As you drive across the country, the scenery is ever changing – geography, architecture, nature, and culture. Hidden in plain sight, however, there are many things that do not change: the dashed white line in the center of the highway, the size and shape of interstate signs, and the colors on traffic signals. Almost unnoticed in the periphery are nearly countless signs containing valuable information. A recent Continental Mapping project yielded asset inventory information on over 32,000 signs throughout the Pennsylvania Turnpike, equating to over 20 signs per mile.
Drivers – and increasingly connected and autonomous vehicles (CAVs) – rely on standardized sign and roadway design everywhere from the Pennsylvania Turnpike to the Pacific Coast Highway. The benchmark of these extensive standards is the Manual on Uniform Traffic Control Devices, or MUTCD. Standardization allows drivers to focus on operating the vehicle instead of decoding travel and safety information. Just as with human drivers, when CAVs know what asset shapes, colors and sizes represent along the roadway, they can focus more on the dynamic aspects of driving.
Managing the installation and maintenance of this infrastructure are DOTs, engineers, and asset managers. They already provide a great service to motorists, but in order to stay ahead of the CAV curve, have to overcome some pivotal issues.
Here are 5 key challenges of traffic control standardization to help develop autonomous-ready roadways:
Out of Date
Of the vast number of signs in active use, many exist outside of current specifications. Aged signs, outdated MUTCD codes, and incomplete or dated inventories contribute to gaps in consistency. Maintaining a modern asset management system with up-to-date asset inventory is fundamental to knowing asset types, locations, and condition, as well as managing life cycles and maintenance. This creates efficiencies for management, but also provides a system of up-to-date and complete information for drivers and autonomous vehicles.
Broken or Missing Signs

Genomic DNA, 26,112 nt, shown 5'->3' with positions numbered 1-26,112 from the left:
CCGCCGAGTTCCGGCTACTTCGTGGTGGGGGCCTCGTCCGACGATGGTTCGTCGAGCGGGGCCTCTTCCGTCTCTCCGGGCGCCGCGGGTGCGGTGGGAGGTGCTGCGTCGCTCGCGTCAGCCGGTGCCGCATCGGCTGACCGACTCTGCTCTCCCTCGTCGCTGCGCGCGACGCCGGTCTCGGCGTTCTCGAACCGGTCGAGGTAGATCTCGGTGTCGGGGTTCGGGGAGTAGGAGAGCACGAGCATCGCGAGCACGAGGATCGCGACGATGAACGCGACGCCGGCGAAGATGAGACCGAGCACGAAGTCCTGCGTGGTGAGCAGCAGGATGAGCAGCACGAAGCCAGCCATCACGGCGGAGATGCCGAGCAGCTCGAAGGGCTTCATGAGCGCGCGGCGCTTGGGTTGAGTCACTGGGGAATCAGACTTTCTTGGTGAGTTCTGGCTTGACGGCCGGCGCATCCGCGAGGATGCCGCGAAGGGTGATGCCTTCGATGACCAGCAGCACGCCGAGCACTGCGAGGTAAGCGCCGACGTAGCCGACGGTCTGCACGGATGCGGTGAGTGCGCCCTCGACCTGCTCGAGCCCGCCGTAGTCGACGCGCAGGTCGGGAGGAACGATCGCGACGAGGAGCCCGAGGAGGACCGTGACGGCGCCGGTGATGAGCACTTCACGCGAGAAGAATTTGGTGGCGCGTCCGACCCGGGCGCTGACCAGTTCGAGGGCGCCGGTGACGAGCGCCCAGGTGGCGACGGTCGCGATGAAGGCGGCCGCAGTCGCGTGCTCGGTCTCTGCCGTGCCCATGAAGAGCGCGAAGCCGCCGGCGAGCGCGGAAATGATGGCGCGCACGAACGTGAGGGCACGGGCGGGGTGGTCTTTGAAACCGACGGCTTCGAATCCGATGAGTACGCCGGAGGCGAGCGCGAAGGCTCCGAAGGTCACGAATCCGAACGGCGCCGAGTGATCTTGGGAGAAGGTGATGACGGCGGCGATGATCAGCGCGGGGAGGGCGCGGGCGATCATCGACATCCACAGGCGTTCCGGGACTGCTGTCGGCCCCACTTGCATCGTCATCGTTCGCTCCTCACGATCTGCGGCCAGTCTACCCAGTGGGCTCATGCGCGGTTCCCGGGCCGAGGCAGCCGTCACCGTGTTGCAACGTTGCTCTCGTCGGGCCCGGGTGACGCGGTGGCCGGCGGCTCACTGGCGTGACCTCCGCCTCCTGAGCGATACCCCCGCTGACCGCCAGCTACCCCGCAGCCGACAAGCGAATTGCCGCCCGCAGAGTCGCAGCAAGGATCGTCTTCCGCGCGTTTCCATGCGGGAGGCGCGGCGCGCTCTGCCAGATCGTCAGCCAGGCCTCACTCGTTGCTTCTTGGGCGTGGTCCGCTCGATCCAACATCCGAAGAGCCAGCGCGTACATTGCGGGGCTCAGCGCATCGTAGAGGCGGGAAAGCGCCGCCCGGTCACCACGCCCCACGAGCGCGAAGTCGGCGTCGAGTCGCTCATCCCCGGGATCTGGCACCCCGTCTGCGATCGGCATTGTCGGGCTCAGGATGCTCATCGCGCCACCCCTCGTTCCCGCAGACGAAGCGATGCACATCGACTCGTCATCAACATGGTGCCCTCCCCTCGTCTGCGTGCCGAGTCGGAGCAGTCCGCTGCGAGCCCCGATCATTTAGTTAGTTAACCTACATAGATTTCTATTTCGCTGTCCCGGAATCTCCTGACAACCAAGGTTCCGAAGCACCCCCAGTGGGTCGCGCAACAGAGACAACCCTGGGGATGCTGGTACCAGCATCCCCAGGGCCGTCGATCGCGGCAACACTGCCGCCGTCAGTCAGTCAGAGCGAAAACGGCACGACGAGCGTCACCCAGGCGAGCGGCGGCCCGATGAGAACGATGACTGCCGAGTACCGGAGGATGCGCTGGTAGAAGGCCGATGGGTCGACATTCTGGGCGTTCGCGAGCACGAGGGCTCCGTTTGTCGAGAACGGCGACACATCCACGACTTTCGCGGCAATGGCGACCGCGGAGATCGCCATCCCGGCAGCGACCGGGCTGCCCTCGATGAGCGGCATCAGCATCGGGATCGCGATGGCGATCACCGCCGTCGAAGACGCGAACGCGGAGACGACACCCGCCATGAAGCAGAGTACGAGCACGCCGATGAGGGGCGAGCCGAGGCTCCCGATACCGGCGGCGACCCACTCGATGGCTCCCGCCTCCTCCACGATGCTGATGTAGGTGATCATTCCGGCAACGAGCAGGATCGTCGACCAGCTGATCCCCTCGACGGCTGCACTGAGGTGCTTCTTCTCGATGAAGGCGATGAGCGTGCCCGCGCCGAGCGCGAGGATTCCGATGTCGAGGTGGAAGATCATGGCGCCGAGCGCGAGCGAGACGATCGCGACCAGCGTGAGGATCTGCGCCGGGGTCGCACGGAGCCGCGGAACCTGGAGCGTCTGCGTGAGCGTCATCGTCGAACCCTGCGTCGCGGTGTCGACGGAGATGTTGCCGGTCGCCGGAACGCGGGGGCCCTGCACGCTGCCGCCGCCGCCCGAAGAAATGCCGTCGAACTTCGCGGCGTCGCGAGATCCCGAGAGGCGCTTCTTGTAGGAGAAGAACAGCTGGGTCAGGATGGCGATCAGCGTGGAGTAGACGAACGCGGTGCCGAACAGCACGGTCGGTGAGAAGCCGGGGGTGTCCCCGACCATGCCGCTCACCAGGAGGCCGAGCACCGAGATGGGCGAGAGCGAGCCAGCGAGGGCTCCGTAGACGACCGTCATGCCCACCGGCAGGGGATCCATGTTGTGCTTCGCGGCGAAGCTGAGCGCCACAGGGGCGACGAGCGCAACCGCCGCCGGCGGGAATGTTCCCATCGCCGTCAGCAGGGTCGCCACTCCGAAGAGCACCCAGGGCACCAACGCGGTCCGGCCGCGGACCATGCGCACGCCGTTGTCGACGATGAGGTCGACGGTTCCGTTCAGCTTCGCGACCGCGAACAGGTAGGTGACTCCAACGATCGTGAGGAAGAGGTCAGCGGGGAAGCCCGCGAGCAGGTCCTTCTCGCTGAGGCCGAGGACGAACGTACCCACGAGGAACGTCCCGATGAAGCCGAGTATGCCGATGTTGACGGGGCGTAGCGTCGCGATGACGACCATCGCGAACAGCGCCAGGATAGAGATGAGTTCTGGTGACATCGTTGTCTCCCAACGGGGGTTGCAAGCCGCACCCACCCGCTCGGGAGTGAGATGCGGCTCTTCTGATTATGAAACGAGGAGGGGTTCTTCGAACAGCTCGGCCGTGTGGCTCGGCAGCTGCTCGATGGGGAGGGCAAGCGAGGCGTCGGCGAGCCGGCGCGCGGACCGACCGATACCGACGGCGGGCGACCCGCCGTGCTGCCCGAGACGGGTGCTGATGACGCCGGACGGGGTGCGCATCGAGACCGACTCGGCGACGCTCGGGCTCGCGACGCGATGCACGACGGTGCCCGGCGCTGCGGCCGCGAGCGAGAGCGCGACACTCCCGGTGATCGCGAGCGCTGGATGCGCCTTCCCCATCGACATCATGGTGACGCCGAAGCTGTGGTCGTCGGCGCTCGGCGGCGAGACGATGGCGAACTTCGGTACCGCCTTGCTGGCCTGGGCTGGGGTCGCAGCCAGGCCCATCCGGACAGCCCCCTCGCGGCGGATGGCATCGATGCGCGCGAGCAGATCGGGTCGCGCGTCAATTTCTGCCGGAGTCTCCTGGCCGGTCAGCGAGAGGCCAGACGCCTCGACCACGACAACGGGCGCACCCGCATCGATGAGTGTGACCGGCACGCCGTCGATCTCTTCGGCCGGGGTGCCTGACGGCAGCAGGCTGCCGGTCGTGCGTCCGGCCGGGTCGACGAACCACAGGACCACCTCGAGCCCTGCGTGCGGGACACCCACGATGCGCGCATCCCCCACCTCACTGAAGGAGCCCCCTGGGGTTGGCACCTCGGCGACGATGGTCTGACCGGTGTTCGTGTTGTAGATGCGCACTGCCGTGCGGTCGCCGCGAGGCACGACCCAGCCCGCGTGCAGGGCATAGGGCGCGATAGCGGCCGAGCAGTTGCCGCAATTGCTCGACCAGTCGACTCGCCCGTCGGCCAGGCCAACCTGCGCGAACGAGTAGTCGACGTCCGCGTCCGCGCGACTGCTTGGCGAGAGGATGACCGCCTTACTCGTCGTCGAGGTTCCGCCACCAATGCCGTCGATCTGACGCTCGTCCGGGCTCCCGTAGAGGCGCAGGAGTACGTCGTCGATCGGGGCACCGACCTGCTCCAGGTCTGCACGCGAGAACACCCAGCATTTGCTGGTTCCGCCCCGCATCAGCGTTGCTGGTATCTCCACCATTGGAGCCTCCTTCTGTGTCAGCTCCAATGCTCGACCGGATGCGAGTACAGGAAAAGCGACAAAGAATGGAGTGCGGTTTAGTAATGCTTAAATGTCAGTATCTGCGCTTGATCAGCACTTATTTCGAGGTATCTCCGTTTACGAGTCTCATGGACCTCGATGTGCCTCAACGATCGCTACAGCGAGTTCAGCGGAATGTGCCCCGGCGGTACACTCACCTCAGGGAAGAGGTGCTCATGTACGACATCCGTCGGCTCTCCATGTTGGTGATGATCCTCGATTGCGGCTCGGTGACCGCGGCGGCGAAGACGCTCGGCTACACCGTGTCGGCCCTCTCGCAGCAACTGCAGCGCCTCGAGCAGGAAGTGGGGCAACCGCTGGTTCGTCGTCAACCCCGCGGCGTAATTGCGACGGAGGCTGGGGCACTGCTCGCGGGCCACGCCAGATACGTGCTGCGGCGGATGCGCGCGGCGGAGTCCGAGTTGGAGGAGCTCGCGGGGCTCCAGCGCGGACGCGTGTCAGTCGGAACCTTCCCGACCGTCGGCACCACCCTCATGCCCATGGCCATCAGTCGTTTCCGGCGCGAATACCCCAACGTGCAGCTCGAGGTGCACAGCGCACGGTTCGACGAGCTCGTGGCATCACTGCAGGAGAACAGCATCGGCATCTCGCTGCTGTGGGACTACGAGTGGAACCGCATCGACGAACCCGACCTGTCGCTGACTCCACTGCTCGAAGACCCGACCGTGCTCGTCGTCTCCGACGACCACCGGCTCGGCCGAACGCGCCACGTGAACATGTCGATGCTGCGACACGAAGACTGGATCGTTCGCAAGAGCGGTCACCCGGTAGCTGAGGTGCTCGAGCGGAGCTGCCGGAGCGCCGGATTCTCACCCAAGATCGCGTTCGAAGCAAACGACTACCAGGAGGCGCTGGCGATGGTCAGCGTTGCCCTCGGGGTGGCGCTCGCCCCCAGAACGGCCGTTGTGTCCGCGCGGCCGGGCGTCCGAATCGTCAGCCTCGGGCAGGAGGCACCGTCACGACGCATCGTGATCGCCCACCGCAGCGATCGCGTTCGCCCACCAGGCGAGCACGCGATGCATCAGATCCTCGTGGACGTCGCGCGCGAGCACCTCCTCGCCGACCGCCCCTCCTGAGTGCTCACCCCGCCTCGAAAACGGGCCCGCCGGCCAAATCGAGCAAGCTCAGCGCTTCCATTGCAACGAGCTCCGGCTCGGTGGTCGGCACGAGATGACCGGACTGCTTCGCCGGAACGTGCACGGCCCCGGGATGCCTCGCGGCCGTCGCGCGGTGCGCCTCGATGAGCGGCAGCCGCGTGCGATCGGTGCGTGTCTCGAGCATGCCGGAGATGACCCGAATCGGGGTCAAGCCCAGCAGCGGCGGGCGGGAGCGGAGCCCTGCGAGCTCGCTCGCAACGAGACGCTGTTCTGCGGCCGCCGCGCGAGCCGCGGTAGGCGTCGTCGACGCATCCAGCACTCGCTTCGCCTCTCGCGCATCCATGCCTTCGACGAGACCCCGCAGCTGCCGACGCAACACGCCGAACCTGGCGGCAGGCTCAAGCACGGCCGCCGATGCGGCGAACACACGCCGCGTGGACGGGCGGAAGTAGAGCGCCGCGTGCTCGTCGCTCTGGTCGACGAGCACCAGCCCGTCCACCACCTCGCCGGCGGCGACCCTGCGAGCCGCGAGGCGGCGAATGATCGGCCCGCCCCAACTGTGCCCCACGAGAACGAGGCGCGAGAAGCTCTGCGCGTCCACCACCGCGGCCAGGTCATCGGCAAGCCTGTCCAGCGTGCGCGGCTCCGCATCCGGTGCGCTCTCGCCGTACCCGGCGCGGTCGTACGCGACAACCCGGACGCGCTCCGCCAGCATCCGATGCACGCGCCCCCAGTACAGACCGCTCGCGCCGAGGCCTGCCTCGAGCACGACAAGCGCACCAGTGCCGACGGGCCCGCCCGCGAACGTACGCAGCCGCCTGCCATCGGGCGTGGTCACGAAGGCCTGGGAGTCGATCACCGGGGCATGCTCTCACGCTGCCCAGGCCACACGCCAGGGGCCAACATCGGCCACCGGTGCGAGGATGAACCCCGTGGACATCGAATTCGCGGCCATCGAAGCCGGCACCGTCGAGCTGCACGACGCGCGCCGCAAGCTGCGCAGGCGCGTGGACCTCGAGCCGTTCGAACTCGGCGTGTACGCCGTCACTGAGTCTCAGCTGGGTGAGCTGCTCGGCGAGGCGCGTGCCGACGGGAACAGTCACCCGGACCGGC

Just as a driver needs to know their highway exit is approaching, CAVs use signage for localization and control. A missing or broken sign fails to provide necessary information and can be confusing and possibly unsafe. Dynamically updated inventory can let asset managers know when a sign is missing or in need of repair, reducing gaps in consistency. Unknown signs, (i.e. that can’t be identified), can be fed back to the asset manager in the same way.
MUTCD specifications haven’t been updated since 2009. Though the current edition contains 862 pages of reference material, the real-world introduction of autonomous vehicles has motivated the Federal Highway Administration to update these standards. The updated specifications will guide autonomous vehicle development and operations, and benefits those entities with a firm grasp of their assets to more easily implement and manage CAVs on their roadways. Given the lengthy process to craft, vet, and approve a change of this scope, it will be many years before the new standards are in place.
Providing an open standard is critical for CAV developers to understand and implement specifications. Doing so allows for faster development, safer systems, and a transportation network that is more ready to accept CAVs. All entities that manage roads accessible to the public, including private developers and owners, should be aware of and use a single standard to the maximum extent possible. For example, the use of an octagonal sign for anything other than a stop sign could lead to an error in operation by the CAV system, compromising the safety of the driver and others around them. Local or unique sign types or applications can hinder the ability of the signs to be interpreted in a standardized fashion. Their presence creates the risk of a locality being left behind in the development of connected and autonomous vehicles.
Work Zone Signage
Work zones are equally as important of a consideration for autonomous-ready roadways. Safety is the number one priority in a work zone for workers and motorists alike. In order to keep everyone safe, the standards set forth in the MUTCD for work zone need to be applied rigorously and equally. Ensuring temporary barriers, proper signage, lane markings, and other traffic devices in place will best inform drivers and CAVs how to operate safely in work zones.
Creating and maintaining safe roadway networks is a goal of all DOTs, engineers, and asset managers. By recognizing the needs of connected and autonomous vehicles, their forward-thinking efforts will establish a roadway environment that meets safety goals while also positioning them as a leader to welcome – and guide – autonomous vehicles across the nation.